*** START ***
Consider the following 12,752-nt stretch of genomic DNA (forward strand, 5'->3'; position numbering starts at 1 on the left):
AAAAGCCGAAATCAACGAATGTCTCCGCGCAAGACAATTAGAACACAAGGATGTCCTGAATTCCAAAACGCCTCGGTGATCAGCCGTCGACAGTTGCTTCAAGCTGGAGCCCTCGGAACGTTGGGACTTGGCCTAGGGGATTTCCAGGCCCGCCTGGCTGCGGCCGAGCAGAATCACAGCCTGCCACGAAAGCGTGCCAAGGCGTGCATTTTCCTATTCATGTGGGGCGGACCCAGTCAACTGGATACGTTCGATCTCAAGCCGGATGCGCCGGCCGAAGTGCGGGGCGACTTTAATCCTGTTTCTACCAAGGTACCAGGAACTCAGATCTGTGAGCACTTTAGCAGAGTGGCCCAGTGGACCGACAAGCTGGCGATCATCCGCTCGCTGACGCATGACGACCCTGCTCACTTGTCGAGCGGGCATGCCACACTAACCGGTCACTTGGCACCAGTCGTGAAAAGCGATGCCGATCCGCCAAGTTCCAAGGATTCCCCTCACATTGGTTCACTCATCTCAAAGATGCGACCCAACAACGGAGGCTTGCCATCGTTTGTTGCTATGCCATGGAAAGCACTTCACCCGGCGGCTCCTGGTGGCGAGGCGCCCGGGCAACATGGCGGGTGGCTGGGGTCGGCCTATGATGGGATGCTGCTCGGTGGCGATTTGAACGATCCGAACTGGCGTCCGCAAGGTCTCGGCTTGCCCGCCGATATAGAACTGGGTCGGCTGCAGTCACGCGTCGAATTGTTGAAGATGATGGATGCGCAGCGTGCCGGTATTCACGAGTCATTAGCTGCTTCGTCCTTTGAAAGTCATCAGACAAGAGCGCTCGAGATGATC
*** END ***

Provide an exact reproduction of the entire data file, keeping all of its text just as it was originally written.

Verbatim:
Consider the following 12,752-nt stretch of genomic DNA (forward strand, 5'->3'; position numbering starts at 1 on the left):
AAAAGCCGAAATCAACGAATGTCTCCGCGCAAGACAATTAGAACACAAGGATGTCCTGAATTCCAAAACGCCTCGGTGATCAGCCGTCGACAGTTGCTTCAAGCTGGAGCCCTCGGAACGTTGGGACTTGGCCTAGGGGATTTCCAGGCCCGCCTGGCTGCGGCCGAGCAGAATCACAGCCTGCCACGAAAGCGTGCCAAGGCGTGCATTTTCCTATTCATGTGGGGCGGACCCAGTCAACTGGATACGTTCGATCTCAAGCCGGATGCGCCGGCCGAAGTGCGGGGCGACTTTAATCCTGTTTCTACCAAGGTACCAGGAACTCAGATCTGTGAGCACTTTAGCAGAGTGGCCCAGTGGACCGACAAGCTGGCGATCATCCGCTCGCTGACGCATGACGACCCTGCTCACTTGTCGAGCGGGCATGCCACACTAACCGGTCACTTGGCACCAGTCGTGAAAAGCGATGCCGATCCGCCAAGTTCCAAGGATTCCCCTCACATTGGTTCACTCATCTCAAAGATGCGACCCAACAACGGAGGCTTGCCATCGTTTGTTGCTATGCCATGGAAAGCACTTCACCCGGCGGCTCCTGGTGGCGAGGCGCCCGGGCAACATGGCGGGTGGCTGGGGTCGGCCTATGATGGGATGCTGCTCGGTGGCGATTTGAACGATCCGAACTGGCGTCCGCAAGGTCTCGGCTTGCCCGCCGATATAGAACTGGGTCGGCTGCAGTCACGCGTCGAATTGTTGAAGATGATGGATGCGCAGCGTGCCGGTATTCACGAGTCATTAGCTGCTTCGTCCTTTGAAAGTCATCAGACAAGAGCGCTCGAGATGATC